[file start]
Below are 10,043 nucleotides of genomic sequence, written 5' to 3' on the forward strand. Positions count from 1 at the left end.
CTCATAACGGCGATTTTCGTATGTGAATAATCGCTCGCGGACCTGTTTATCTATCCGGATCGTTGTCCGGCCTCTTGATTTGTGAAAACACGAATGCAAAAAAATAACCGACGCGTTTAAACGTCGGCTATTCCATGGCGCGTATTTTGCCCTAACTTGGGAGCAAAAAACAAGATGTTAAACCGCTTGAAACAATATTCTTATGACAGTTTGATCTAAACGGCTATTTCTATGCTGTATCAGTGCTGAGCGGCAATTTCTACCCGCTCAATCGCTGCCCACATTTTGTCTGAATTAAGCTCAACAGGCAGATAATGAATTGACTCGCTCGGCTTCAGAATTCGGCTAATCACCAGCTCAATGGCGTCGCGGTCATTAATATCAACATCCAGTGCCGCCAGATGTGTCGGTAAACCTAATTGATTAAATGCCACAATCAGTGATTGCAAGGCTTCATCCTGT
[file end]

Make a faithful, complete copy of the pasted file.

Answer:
Below are 10,043 nucleotides of genomic sequence, written 5' to 3' on the forward strand. Positions count from 1 at the left end.
CTCATAACGGCGATTTTCGTATGTGAATAATCGCTCGCGGACCTGTTTATCTATCCGGATCGTTGTCCGGCCTCTTGATTTGTGAAAACACGAATGCAAAAAAATAACCGACGCGTTTAAACGTCGGCTATTCCATGGCGCGTATTTTGCCCTAACTTGGGAGCAAAAAACAAGATGTTAAACCGCTTGAAACAATATTCTTATGACAGTTTGATCTAAACGGCTATTTCTATGCTGTATCAGTGCTGAGCGGCAATTTCTACCCGCTCAATCGCTGCCCACATTTTGTCTGAATTAAGCTCAACAGGCAGATAATGAATTGACTCGCTCGGCTTCAGAATTCGGCTAATCACCAGCTCAATGGCGTCGCGGTCATTAATATCAACATCCAGTGCCGCCAGATGTGTCGGTAAACCTAATTGATTAAATGCCACAATCAGTGATTGCAAGGCTTCATCCTGT